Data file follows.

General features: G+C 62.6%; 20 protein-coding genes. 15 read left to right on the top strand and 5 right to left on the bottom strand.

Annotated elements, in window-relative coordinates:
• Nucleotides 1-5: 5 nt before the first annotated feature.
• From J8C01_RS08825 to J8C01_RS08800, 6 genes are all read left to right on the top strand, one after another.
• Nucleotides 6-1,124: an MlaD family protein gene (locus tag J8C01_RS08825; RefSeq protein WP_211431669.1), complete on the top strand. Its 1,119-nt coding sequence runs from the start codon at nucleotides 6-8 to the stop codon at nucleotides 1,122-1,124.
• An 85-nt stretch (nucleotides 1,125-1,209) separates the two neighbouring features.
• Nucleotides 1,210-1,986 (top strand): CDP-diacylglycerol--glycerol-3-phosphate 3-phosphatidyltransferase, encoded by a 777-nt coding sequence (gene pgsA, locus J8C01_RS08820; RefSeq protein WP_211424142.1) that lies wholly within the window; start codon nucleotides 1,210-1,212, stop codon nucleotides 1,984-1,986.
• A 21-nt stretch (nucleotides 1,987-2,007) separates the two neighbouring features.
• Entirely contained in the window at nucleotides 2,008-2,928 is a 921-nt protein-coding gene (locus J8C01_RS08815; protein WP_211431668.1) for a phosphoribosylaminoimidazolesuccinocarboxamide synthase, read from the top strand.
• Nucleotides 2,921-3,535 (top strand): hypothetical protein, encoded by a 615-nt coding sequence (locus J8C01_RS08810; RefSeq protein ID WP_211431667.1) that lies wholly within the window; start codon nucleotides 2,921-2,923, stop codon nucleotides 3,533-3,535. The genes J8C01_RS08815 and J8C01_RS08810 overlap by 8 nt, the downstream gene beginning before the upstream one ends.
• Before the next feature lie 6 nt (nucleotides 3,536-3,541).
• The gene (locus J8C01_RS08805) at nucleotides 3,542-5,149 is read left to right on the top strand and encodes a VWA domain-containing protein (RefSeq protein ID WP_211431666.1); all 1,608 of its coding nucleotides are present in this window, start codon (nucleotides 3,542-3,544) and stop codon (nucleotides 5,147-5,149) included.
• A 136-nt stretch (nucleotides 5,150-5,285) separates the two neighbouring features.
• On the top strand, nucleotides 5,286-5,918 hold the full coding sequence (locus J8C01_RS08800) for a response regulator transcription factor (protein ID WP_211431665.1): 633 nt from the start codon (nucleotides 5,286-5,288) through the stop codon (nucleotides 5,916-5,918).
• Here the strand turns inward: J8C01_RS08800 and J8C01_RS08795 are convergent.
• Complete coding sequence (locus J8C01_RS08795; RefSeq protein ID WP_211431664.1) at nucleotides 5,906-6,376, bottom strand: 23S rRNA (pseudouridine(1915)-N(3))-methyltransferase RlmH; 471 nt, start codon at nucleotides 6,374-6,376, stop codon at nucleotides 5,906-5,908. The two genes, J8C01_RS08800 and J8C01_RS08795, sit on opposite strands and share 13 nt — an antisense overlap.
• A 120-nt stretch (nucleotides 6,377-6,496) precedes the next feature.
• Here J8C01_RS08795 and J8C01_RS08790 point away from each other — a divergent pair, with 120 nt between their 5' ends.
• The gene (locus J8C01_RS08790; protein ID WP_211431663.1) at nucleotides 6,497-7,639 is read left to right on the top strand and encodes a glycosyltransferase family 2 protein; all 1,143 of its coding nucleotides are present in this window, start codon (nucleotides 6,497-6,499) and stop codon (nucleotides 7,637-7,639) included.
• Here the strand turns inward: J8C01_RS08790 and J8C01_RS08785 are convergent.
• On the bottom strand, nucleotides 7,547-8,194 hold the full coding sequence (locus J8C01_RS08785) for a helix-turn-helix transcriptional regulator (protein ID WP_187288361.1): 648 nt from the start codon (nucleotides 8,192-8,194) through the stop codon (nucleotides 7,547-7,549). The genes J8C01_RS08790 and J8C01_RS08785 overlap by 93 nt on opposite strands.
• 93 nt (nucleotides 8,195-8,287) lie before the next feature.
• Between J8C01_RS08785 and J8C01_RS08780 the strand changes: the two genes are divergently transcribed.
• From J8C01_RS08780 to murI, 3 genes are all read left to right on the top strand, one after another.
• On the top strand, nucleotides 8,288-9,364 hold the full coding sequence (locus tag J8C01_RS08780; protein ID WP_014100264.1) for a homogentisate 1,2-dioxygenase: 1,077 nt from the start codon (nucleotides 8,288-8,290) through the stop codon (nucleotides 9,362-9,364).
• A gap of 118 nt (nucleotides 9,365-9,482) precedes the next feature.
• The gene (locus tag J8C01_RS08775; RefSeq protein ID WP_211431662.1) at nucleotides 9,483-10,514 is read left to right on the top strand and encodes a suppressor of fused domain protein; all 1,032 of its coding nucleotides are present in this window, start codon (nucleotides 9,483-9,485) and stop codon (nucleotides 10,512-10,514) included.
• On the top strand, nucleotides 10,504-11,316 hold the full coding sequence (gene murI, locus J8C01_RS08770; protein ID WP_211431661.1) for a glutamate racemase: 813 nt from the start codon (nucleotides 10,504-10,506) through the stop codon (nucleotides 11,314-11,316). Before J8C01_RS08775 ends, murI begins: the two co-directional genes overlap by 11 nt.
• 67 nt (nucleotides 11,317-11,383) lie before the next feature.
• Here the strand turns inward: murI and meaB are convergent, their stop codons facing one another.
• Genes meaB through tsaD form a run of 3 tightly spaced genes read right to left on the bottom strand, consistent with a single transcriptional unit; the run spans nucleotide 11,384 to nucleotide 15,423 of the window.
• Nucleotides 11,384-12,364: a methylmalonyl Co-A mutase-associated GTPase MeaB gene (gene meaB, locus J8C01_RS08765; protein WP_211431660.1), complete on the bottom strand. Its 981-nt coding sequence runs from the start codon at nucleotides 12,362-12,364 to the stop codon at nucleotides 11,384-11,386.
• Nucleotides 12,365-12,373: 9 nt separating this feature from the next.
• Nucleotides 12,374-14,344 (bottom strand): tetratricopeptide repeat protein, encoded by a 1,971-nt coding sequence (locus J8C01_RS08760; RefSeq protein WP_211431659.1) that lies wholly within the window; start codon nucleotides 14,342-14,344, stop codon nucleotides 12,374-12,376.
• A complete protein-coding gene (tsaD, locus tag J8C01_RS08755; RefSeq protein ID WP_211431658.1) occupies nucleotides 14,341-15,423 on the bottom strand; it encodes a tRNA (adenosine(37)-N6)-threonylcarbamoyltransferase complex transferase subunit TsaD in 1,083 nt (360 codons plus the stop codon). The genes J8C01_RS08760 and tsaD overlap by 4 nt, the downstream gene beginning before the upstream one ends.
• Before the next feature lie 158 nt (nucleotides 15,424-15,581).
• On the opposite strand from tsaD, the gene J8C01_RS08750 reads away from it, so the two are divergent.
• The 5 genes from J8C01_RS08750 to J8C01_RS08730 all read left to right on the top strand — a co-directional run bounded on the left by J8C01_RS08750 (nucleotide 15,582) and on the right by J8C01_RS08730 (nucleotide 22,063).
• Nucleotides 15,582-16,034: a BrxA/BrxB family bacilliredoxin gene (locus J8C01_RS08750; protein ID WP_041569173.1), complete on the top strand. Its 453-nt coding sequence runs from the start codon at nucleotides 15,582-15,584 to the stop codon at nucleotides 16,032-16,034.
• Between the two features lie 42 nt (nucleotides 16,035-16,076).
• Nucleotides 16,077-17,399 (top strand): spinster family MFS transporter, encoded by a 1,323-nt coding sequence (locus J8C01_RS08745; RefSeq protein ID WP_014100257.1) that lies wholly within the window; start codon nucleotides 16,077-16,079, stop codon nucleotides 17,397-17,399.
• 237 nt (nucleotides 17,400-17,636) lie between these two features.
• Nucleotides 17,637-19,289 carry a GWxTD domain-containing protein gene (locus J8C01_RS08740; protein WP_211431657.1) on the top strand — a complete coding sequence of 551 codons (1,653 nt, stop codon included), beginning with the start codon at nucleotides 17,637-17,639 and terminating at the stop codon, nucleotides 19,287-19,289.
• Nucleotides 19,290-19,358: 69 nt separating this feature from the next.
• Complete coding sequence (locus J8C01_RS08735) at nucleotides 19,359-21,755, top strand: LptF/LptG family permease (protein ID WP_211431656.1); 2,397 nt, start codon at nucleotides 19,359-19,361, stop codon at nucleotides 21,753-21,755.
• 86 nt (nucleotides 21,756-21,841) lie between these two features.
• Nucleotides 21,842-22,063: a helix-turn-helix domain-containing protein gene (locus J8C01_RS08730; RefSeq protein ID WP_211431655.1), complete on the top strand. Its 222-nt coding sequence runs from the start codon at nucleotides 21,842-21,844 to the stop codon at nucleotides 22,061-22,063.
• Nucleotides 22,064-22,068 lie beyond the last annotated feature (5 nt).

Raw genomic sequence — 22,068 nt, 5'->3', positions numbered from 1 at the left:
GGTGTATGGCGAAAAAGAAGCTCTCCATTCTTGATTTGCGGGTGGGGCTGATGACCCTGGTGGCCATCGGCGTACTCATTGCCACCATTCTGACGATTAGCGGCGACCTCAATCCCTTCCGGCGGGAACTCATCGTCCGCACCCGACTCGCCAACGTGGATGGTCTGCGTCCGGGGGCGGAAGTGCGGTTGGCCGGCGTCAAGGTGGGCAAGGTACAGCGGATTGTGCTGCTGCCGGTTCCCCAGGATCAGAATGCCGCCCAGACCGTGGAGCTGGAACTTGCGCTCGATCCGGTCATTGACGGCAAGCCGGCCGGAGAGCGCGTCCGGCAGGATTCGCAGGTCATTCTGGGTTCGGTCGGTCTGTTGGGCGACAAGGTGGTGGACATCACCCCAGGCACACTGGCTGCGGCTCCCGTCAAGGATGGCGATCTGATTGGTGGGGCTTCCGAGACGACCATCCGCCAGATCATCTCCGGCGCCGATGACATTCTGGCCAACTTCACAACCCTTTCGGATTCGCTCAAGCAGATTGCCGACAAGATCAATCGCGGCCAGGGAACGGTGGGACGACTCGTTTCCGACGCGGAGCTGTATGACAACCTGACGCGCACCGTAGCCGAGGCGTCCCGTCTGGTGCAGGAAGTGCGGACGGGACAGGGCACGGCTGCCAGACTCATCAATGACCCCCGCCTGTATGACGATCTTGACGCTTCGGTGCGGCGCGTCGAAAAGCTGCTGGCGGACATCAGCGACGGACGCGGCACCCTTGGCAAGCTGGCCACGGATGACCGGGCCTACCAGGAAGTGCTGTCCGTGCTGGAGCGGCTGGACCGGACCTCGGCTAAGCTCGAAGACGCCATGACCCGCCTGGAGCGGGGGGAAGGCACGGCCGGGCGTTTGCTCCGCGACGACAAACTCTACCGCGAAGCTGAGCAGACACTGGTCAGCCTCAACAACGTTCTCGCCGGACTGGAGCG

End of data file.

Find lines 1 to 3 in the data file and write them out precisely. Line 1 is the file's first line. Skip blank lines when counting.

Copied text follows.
General features: G+C 62.6%; 20 protein-coding genes. 15 read left to right on the top strand and 5 right to left on the bottom strand.

Annotated elements, in window-relative coordinates:
• Nucleotides 1-5: 5 nt before the first annotated feature.